Seeing nurse sharks, dolphins, barracudas and coral reefs while snorkeling in the ocean was Kendall Schaefer’s favorite part of the experience.

Brayden Murphy said the green turtle he saw in the ocean was pretty cool, and he also liked making new friends from different states.

The hands-on interaction with different species and organisms, from learning about coral reef ecology to seeing a manatee, a pod of dolphins and a shark, is something Taylor Sutherland will never forget.

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They were among nine Immanuel Lutheran School students and staff members who spent a week of their summer in Key Largo, Florida, participating in the MarineLab marine science education program.

The Marine Resources Development Foundation program is a nonprofit organization created in 1971 to help improve the quality of life on Earth through education and the responsible use of marine resources for food, fresh water, energy, minerals and medicine.

Every other year since 2010, Immanuel seventh- and eighth-graders have had the opportunity to attend MarineLab. The cost this year was $1,650, with meals, lodging, linens and ocean-safe sunblock provided.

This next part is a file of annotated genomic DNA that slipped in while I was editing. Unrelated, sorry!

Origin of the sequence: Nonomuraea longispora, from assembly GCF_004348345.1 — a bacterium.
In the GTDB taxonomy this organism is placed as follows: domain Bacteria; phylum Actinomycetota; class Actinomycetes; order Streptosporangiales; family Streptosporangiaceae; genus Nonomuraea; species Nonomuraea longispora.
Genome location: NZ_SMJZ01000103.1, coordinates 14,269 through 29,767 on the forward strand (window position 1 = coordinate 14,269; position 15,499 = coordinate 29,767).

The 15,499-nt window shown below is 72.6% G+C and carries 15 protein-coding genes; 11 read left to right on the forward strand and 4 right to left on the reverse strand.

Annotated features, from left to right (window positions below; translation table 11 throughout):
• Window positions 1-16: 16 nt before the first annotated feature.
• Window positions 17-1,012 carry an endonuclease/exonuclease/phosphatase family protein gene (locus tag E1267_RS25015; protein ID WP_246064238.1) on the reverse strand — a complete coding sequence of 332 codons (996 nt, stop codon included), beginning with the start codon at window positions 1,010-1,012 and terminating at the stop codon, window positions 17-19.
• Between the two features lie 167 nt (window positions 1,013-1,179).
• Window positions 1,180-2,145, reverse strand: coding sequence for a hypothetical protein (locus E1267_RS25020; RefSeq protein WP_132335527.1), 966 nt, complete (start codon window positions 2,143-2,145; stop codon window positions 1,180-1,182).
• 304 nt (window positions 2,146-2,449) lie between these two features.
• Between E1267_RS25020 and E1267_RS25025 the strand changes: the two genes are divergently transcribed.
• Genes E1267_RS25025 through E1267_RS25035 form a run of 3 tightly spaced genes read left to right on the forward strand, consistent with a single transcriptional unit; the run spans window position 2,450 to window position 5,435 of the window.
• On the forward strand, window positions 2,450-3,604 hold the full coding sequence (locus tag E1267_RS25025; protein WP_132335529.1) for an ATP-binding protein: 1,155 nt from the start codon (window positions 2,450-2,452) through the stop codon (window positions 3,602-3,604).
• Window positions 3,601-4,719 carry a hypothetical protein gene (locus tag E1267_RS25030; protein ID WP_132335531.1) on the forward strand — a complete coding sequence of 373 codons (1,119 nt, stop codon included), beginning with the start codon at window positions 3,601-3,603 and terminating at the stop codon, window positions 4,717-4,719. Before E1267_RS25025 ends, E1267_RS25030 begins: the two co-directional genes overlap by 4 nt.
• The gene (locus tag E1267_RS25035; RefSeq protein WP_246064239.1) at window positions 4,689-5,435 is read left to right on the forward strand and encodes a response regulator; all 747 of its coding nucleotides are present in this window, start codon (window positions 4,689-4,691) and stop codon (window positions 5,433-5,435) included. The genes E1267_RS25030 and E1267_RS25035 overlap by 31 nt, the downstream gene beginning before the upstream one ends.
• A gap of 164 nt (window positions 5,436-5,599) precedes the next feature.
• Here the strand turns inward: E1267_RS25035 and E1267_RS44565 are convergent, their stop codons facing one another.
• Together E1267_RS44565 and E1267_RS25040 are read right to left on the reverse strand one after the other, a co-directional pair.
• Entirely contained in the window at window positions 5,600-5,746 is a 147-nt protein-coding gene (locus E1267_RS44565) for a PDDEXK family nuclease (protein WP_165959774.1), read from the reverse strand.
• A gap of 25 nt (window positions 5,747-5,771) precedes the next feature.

Taylor said her mother, Tara, went twice when she was a student at Seymour High School, and she couldn’t pass up the opportunity.

“My mom’s stories about the camp when she attended herself encouraged me to go,” said Taylor, who will be in eighth grade this coming school year. “When the opportunity presented itself and a group from ILS was going, I knew I had to be one of them.”

Kendall and Brayden, who both completed their eighth-grade year in the spring, heard about the program from Kevin Rudzinski, a math teacher at Immanuel who coordinated the trip.

“After he showed me all of the stuff that they do while at camp, I wanted to go,” Kendall said.

“I thought it would be cool to go to the ocean because I have only been to the ocean one time,” Brayden said.

Rudzinski’s first trip to the Florida Keys was in 1999 when he was a science teacher at a Lutheran school in St. Louis, Missouri. Twenty-three people went on the trip that year, but it was through a different program.

He went again in 2001 and 2003 before switching to the MarineLab program in 2006. Since then, he has gone on the trip five times.

This year was his first time taking Immanuel students. They joined four other Midwest schools — Trinity Lutheran School in Davenport, Iowa, St. Paul’s Lutheran School in Des Peres, Missouri, St. James Lutheran School in Quincy, Illinois, and Rochester Central Lutheran School in Rochester, Minnesota — for a total of 60 students and chaperones.